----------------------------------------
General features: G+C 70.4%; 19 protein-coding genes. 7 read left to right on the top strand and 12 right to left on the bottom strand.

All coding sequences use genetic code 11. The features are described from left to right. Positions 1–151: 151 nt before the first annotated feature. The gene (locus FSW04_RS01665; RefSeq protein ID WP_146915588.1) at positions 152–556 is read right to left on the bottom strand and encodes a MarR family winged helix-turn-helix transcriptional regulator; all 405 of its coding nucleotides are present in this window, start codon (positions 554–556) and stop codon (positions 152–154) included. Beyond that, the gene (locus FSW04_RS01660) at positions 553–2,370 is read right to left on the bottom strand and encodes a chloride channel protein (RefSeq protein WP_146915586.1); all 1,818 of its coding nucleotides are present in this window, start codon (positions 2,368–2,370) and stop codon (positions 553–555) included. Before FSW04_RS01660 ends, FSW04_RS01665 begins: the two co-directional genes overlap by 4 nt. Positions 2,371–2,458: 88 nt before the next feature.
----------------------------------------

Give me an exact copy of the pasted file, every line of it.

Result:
General features: G+C 70.4%; 19 protein-coding genes. 7 read left to right on the top strand and 12 right to left on the bottom strand.

All coding sequences use genetic code 11. The features are described from left to right. Positions 1–151: 151 nt before the first annotated feature. The gene (locus FSW04_RS01665; RefSeq protein ID WP_146915588.1) at positions 152–556 is read right to left on the bottom strand and encodes a MarR family winged helix-turn-helix transcriptional regulator; all 405 of its coding nucleotides are present in this window, start codon (positions 554–556) and stop codon (positions 152–154) included. Beyond that, the gene (locus FSW04_RS01660) at positions 553–2,370 is read right to left on the bottom strand and encodes a chloride channel protein (RefSeq protein WP_146915586.1); all 1,818 of its coding nucleotides are present in this window, start codon (positions 2,368–2,370) and stop codon (positions 553–555) included. Before FSW04_RS01660 ends, FSW04_RS01665 begins: the two co-directional genes overlap by 4 nt. Positions 2,371–2,458: 88 nt before the next feature.